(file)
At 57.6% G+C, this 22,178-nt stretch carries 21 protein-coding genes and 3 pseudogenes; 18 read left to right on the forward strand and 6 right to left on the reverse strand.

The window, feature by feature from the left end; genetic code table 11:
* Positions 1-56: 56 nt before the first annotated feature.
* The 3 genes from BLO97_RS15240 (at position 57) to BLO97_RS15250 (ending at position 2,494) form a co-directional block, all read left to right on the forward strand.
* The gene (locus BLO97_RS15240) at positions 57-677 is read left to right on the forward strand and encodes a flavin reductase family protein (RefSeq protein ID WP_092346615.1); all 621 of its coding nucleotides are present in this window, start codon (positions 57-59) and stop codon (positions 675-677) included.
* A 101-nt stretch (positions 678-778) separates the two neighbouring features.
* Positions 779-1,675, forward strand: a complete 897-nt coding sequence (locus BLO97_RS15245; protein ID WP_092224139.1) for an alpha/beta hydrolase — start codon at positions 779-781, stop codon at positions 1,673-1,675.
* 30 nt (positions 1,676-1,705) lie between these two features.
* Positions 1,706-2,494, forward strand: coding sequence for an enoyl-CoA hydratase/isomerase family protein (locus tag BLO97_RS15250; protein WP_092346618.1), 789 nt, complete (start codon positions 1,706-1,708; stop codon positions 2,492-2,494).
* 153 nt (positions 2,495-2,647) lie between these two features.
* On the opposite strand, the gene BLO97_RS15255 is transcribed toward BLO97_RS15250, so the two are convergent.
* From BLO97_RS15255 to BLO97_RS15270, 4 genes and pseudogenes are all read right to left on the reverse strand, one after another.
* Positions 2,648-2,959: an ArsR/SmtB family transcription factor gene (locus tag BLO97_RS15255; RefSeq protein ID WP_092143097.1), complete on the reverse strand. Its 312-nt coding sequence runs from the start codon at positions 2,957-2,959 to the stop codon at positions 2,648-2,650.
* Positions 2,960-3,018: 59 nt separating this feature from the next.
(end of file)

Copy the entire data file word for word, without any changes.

At 57.6% G+C, this 22,178-nt stretch carries 21 protein-coding genes and 3 pseudogenes; 18 read left to right on the forward strand and 6 right to left on the reverse strand.

The window, feature by feature from the left end; genetic code table 11:
* Positions 1-56: 56 nt before the first annotated feature.
* The 3 genes from BLO97_RS15240 (at position 57) to BLO97_RS15250 (ending at position 2,494) form a co-directional block, all read left to right on the forward strand.
* The gene (locus BLO97_RS15240) at positions 57-677 is read left to right on the forward strand and encodes a flavin reductase family protein (RefSeq protein ID WP_092346615.1); all 621 of its coding nucleotides are present in this window, start codon (positions 57-59) and stop codon (positions 675-677) included.
* A 101-nt stretch (positions 678-778) separates the two neighbouring features.
* Positions 779-1,675, forward strand: a complete 897-nt coding sequence (locus BLO97_RS15245; protein ID WP_092224139.1) for an alpha/beta hydrolase — start codon at positions 779-781, stop codon at positions 1,673-1,675.
* 30 nt (positions 1,676-1,705) lie between these two features.
* Positions 1,706-2,494, forward strand: coding sequence for an enoyl-CoA hydratase/isomerase family protein (locus tag BLO97_RS15250; protein WP_092346618.1), 789 nt, complete (start codon positions 1,706-1,708; stop codon positions 2,492-2,494).
* 153 nt (positions 2,495-2,647) lie between these two features.
* On the opposite strand, the gene BLO97_RS15255 is transcribed toward BLO97_RS15250, so the two are convergent.
* From BLO97_RS15255 to BLO97_RS15270, 4 genes and pseudogenes are all read right to left on the reverse strand, one after another.
* Positions 2,648-2,959: an ArsR/SmtB family transcription factor gene (locus tag BLO97_RS15255; RefSeq protein ID WP_092143097.1), complete on the reverse strand. Its 312-nt coding sequence runs from the start codon at positions 2,957-2,959 to the stop codon at positions 2,648-2,650.
* Positions 2,960-3,018: 59 nt separating this feature from the next.